Field effect transistors (FETs) are switches that form the basis for electronics all around us - from high performance computers to mobile devices. A field effect transistor is like a tap, or a valve, where the turning of the tap knob controls the flow of water. In the case of transistor the gate electrode is the knob that modifies the flow of electrons between two terminals called the source and the drain. In order to make faster transistors that operate at high frequencies one has to make them really small, and also be able to rapidly turn off and on the flow of electric current which requires an efficient gate electrode. Such devices are fabricated from tiny semiconductor nanowires, 1000 times narrower than a human hair, and need to have gate electrodes with a high capacitive coupling to the semiconducting channel that connects the source and the drain electrodes. These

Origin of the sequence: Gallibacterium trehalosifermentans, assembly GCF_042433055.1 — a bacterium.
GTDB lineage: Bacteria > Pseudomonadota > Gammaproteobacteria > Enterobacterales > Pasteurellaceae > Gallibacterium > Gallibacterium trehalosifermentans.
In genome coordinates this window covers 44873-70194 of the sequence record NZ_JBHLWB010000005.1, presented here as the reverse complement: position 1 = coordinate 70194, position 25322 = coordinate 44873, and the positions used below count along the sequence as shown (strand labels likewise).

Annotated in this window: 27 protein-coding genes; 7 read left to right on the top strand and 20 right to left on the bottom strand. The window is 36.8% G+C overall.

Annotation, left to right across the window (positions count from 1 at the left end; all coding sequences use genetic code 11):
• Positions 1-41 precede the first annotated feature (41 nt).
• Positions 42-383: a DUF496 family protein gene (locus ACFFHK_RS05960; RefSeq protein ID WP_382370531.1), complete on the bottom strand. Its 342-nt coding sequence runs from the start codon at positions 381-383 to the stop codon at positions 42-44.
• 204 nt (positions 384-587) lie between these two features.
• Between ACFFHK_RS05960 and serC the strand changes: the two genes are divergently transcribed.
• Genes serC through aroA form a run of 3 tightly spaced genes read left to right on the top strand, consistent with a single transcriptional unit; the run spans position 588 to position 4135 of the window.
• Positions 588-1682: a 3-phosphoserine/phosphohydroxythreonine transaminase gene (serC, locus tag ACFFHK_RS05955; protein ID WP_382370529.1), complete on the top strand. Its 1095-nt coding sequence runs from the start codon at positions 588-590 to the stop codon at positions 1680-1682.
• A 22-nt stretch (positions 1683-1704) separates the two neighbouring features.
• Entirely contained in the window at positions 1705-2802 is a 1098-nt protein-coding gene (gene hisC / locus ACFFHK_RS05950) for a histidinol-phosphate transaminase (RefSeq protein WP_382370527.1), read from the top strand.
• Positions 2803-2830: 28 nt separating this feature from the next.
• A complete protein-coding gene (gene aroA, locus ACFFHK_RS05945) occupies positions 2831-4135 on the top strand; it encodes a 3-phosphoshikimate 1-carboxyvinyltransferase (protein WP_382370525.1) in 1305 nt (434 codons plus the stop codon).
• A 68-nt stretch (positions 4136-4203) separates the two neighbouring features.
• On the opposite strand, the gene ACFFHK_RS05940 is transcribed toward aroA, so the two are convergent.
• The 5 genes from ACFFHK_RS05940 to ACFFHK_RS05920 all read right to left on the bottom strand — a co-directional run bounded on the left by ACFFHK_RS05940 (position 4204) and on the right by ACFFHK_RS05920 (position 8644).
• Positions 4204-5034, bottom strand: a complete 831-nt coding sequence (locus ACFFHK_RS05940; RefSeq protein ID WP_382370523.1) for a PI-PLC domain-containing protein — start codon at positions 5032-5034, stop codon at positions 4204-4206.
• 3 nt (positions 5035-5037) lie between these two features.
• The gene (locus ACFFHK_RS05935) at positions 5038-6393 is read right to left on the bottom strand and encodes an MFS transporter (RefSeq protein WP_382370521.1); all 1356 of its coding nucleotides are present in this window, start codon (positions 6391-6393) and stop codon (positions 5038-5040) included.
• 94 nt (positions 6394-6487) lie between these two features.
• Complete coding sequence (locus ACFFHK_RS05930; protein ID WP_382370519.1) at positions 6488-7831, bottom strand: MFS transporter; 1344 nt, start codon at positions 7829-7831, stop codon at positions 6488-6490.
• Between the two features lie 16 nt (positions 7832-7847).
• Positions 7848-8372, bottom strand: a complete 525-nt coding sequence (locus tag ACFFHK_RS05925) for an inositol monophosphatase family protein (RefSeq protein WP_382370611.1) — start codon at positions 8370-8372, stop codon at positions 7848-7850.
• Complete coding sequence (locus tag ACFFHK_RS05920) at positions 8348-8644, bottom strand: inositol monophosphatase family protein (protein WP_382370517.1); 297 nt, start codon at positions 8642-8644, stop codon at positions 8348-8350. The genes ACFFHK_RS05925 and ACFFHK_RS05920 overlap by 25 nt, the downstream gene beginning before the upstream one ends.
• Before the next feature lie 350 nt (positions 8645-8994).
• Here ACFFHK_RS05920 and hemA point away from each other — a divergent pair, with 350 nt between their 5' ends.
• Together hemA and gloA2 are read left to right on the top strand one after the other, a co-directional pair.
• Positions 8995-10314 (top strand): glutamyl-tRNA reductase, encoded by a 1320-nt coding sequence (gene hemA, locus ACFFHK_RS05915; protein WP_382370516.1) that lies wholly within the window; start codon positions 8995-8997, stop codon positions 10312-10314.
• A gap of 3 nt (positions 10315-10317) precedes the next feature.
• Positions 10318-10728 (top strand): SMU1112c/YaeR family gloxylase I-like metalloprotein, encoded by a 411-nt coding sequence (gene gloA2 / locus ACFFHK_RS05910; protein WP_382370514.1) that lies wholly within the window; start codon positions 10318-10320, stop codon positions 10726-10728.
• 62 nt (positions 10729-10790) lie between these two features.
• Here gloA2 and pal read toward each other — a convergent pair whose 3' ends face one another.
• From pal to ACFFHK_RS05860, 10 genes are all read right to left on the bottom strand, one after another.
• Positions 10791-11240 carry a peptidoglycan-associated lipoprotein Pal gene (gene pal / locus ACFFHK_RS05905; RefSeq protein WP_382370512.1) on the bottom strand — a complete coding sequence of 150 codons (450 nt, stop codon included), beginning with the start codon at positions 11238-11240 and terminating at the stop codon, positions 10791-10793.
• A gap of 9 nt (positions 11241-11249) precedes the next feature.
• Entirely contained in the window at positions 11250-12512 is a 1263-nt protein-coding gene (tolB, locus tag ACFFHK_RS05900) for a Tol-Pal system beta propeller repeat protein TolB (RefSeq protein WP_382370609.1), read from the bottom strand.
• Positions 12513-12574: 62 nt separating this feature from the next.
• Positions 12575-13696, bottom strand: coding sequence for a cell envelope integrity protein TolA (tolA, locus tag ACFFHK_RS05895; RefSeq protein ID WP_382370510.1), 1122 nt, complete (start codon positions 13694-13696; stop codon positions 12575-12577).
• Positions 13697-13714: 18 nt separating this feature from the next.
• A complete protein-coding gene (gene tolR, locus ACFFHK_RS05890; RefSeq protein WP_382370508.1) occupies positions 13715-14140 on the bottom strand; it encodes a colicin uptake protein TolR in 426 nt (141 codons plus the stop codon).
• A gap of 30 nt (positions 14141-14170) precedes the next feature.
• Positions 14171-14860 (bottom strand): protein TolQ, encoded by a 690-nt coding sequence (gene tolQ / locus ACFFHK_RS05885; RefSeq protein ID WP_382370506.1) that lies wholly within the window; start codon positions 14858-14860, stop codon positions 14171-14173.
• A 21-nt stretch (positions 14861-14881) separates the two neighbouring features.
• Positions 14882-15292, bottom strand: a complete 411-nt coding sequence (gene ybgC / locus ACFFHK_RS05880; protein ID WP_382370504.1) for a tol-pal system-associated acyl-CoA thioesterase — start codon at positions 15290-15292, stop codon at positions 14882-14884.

devices are important not only from technological standpoint of future devices but are also interesting as they provide a unique platform to study the nature of the quantum mechanical behaviour of electrons flowing in a nanowire.
We have shown that this efficient gate for a nanowire can be fabricated rather simply using technology that is compatible with today's fabrication technology. This technique can have a significant impact on how the transistors will be fabricated in the future. This work is the result of a close collaboration between two groups with expertise in Nanoelectronics and Semiconductor
optoelectronics. The article reporting this work was featured on the cover of the journal Applied Physics Letters and also in Nature News and Views, Nature 481, 152 (2012).